State of the Hogs: Wilkins Finds Stroke

Andy Wilkins has been struggling. Maybe not any more.

NORTH LITTLE ROCK - Andy Wilkins hasn't seen inside pitches since someone put his ninja turtle glove in the attic as a little kid in Broken Arrow, Okla. The big Arkansas first baseman usually drives those where the sun doesn't shine. That is until about one month ago.

"Everyone has pitched Andy away, away, away," Arkansas hitting coach Todd Butler said. "So he was going with those outside pitches, driving it the other way to finally he was over striding and lunging at it trying to get to them."

That's when something strange finally happened. SEC pitchers began to get Wilkins out with inside heat. Maybe, no more.

Wilkins delivered some big blows last weekend against Ole Miss, then got the game-winner Tuesday night with a shot into the gap that the right fielder couldn't hold in a 5-4 Arkansas victory over Louisiana Tech in Dickey-Stephens Park. It sent 9,426 home happy.

"I've done some technical things in the last week or so that is helping," Wilkins said. "I don't think anyone has ever gotten me out inside. I don't ever remember anyone trying to pitch me inside. I usually hammer those. But lately I haven't been getting them."

Butler said they did a few drills in the cage early last week with time off for finals. It started to look good against Ole Miss.

"I think it was just a matter of him going too hard into it," Butler said. "He's seen so many pitches away the last three years and he drives it so well the other way that pitchers finally had to come in on him. We just had to get his stride down and smooth things out a little. He looks pretty good right now."

The pitch he drove to the gap wasn't inside or out, Wilkins said.

"Really, it was a pretty good pitch to hit, middle of the plate," he said. "You like to get them like that. I hit it pretty good."

None of the Razorbacks have worried about Wilkins. They knew it was just a matter of time until he got things fixed.

"You knew it would happen sooner or later," said Brett Eibner, the red-hot center fielder. "I don't worry about big Andy. He can handle the bat and he's going to get it going now."

Eibner led the Hogs with three hits. He drove in the tying run in the bottom of the eighth with a clean single to left.

"I tell you what you see right now from Brett, a guy who looks like a big-leaguer," Arkansas coach Dave Van Horn said. "I don't mean just the way he's hitting, the way he's hustling and running the bases. He looked pretty good to me going to second on those two doubles. He was flying."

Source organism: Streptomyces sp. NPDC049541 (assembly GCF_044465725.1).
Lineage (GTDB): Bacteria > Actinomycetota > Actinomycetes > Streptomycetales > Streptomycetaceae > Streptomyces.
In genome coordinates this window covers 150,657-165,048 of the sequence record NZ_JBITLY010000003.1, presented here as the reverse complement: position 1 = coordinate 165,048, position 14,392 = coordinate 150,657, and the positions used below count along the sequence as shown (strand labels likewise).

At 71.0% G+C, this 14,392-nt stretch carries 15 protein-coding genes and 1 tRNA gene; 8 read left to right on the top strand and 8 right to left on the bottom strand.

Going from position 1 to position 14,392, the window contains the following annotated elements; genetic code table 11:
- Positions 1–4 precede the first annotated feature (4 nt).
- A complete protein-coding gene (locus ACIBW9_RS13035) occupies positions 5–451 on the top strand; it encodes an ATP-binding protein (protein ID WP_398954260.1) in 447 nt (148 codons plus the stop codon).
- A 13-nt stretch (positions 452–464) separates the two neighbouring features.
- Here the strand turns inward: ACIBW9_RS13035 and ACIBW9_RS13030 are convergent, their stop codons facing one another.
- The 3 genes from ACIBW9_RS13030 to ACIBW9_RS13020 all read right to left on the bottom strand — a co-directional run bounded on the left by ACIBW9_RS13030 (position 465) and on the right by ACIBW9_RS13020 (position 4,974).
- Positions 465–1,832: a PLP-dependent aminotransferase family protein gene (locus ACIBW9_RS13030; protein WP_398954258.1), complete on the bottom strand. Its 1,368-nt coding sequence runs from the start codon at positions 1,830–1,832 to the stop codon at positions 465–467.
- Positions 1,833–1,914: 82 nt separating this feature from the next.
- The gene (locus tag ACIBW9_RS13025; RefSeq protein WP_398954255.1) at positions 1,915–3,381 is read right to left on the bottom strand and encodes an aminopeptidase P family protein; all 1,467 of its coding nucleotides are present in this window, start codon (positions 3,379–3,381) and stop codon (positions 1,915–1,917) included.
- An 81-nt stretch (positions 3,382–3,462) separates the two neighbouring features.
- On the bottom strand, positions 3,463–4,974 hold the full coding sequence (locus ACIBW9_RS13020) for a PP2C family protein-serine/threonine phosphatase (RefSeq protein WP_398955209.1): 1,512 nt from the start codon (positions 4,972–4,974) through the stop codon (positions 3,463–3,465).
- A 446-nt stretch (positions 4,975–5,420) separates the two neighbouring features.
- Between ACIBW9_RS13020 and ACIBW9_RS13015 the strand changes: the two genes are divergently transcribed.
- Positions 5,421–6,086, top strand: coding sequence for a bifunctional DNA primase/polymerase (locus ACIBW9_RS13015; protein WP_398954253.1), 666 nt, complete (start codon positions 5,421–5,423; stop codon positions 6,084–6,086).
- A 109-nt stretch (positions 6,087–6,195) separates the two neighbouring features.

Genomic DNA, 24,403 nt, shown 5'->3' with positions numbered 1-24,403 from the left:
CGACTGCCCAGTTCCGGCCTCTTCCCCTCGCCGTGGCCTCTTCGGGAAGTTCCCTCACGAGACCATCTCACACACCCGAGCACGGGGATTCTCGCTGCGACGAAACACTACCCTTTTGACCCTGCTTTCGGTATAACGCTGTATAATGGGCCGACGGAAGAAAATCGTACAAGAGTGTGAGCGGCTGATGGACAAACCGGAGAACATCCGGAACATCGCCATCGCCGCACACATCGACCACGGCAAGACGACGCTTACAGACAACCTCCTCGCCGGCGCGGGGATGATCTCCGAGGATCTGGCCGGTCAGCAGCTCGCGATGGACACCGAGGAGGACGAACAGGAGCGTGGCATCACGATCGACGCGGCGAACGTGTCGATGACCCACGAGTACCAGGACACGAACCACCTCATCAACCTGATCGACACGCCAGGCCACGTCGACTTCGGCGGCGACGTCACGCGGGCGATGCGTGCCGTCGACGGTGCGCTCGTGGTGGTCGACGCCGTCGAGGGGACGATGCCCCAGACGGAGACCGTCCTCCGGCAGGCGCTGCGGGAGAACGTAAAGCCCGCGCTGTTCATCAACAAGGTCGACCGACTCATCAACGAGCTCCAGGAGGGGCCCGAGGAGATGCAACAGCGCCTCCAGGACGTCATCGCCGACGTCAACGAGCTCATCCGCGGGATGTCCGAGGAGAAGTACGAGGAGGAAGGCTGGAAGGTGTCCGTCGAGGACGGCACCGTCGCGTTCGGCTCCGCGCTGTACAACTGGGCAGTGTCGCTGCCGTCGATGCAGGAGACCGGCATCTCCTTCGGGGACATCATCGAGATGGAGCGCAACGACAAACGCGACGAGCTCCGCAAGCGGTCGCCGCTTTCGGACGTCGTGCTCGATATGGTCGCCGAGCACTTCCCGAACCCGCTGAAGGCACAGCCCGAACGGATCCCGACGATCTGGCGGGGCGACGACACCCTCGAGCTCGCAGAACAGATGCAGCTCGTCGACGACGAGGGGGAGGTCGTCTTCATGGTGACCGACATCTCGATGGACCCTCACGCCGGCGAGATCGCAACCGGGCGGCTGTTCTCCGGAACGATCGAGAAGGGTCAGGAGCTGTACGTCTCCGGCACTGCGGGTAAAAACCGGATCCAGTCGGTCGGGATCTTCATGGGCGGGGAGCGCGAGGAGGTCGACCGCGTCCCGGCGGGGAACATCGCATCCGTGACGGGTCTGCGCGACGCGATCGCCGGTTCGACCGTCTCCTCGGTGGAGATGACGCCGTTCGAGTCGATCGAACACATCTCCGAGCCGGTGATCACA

Eibner smiled at those comments from his head coach.

"I think we were all pretty pumped with this crowd tonight," Eibner said. "I don't know if you could have a better atmosphere for a nonconference game away from our park. We all got up when we saw the crowd come in."

The Hogs were finishing up batting practice at 5:30 p.m. when the gates swung open for the 7 p.m. game.

"We heard them pounding on the gates trying to get in," Butler said. "Our guys were really in awe of that. They just came running down the ramps to the rail of the fence. You could hear them yelling the names of the players. That's exciting."

Van Horn said he broke with usual routine, sending his players to the rails to sign autographs.

"I don't know, maybe I shouldn't have done that," he said. "We were too pumped up at the start and it took us a bit to settle in. But you wanted to do everything you could to give the fans something back. So I told them to go over there and sign as many as they could before the game.

"This was pretty neat. I saw a lot of kids in the stands. This is good for baseball in our state. Maybe there were five from this crowd that will play for us some day. Maybe some of these kids saw this and will want to be baseball players instead of playing football. This might make the difference in some of them."

Dave Jorn, UA pitching coach, was in the same position with the team in 1985 and ‘86 when the Hogs played Mississippi State and Memphis in Ray Winder Field. He was wowed by what he saw this time around.

"It's hard for me to remember exactly, but I know I was there," he said. "Back in those days, we'd get 500 for a home game and probably just a few more when we came to Little Rock. But this was unreal. Our players were excited all night long."

Jorn is proud of the way his staff has pitched of late. He was still raving about Mike Bolsinger's performance Sunday against the Rebels. He said it was his best performance as a Hog.

"Mike was pretty good," he said. "He was attacking with all of his pitches. Really, he has that kind of stuff, when he's right mentally. It's not about the physical with him. He just needs to stay focused and be sharp mentally. He went after them. That's the only difference I saw. He just wanted it really bad."

There are others that seem to want it right now, including closer Jordan Pratt, the winner against Tech.

"Jordan is a warrior," Jorn said. "He's got stuff, but what he's really got is that mental edge. He wants the ball. He's going to come after you. He has one mechanical thing we have to watch, but he's on right now."

So is Andy Wilkins. And that might be the news of the night.

"That's a big key for us right now," Van Horn said. "Andy looks like he's back where he was earlier. For him, staying on that inside pitch is a big key."

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